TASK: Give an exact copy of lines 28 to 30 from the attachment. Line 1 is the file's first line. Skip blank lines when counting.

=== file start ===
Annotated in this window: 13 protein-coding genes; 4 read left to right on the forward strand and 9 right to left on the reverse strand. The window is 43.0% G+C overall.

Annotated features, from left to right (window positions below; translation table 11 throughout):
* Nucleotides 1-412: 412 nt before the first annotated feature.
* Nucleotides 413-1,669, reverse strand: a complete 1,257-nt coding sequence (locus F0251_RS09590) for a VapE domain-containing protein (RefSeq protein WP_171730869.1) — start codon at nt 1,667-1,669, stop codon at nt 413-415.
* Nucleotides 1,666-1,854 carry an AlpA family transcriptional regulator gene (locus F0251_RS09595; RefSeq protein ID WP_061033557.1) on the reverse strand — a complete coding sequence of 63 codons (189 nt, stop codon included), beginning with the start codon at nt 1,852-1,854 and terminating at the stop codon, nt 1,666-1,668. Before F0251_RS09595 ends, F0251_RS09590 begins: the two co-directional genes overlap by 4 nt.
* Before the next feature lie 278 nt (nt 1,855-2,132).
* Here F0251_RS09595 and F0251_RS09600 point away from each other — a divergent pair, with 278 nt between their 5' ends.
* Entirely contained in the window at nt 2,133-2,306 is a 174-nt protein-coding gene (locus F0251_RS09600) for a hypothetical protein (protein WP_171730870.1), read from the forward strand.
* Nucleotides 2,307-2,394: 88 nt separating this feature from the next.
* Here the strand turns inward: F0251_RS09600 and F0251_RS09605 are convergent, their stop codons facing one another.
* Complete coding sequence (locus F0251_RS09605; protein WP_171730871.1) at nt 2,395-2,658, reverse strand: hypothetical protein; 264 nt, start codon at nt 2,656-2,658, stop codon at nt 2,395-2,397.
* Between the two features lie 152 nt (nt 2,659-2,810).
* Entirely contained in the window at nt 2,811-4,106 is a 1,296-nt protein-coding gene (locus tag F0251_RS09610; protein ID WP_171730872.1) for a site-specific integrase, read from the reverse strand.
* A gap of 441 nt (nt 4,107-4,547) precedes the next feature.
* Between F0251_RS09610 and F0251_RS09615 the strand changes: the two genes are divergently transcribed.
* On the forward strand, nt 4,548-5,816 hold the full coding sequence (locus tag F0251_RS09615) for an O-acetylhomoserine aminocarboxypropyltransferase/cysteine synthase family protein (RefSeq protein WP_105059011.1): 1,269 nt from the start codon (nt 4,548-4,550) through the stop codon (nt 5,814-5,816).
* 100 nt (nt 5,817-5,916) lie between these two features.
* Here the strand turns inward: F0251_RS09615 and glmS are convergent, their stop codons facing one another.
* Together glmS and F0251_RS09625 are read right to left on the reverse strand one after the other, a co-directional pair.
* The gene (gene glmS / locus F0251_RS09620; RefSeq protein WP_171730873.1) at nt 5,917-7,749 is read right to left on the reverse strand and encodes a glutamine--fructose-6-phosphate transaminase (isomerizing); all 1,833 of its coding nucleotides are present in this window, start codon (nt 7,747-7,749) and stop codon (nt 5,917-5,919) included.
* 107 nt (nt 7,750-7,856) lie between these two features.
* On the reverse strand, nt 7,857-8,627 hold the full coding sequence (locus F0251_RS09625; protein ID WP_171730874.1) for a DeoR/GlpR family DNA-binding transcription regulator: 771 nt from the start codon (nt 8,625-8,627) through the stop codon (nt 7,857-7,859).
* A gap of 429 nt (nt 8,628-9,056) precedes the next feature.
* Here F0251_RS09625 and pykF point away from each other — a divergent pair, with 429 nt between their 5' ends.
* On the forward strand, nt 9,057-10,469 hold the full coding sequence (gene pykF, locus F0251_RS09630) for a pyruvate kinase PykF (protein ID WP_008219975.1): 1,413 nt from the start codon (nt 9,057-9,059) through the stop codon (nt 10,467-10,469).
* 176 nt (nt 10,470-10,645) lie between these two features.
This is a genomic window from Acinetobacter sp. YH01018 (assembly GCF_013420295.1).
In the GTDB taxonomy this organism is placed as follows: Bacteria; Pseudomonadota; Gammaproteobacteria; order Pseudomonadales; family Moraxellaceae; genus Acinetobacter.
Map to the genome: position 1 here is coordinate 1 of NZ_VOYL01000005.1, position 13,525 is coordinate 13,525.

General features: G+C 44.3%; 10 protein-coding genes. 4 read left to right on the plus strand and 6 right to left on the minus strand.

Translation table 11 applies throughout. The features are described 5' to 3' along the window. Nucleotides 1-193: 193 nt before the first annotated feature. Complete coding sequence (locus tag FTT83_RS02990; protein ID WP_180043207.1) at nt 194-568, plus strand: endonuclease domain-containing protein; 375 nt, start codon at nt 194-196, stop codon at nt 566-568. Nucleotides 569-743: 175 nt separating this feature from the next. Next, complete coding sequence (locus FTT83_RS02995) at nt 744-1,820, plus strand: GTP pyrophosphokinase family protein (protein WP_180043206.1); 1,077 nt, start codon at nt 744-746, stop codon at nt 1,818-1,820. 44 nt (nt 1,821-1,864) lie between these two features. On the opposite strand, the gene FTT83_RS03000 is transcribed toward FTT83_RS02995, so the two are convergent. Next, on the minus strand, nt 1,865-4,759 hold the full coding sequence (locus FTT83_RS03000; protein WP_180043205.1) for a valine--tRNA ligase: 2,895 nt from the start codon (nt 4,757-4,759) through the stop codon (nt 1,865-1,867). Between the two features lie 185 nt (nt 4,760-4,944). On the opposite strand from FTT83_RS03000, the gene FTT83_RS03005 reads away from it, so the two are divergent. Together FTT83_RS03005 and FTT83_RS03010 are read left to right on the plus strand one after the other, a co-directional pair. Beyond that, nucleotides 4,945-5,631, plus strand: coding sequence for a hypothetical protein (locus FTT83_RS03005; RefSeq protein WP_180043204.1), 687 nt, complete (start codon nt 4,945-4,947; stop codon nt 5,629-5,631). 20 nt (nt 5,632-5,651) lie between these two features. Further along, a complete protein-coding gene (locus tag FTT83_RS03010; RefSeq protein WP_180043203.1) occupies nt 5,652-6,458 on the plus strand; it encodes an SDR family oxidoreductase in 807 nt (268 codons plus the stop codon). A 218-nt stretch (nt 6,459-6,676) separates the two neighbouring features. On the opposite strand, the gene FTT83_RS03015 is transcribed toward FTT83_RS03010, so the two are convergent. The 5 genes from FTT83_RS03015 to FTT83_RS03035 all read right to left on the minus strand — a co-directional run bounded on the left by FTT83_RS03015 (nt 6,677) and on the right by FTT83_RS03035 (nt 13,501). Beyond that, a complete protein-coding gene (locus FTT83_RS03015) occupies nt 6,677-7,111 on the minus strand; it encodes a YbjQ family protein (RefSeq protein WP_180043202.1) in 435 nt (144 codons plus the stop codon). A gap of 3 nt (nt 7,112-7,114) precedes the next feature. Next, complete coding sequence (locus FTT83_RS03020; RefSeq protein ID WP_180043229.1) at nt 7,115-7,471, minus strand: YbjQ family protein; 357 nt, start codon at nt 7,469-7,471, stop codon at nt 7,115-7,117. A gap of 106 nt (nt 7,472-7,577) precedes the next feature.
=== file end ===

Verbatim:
In the GTDB taxonomy this organism is placed as follows: Bacteria; Pseudomonadota; Gammaproteobacteria; order Pseudomonadales; family Moraxellaceae; genus Acinetobacter.
Map to the genome: position 1 here is coordinate 1 of NZ_VOYL01000005.1, position 13,525 is coordinate 13,525.

General features: G+C 44.3%; 10 protein-coding genes. 4 read left to right on the plus strand and 6 right to left on the minus strand.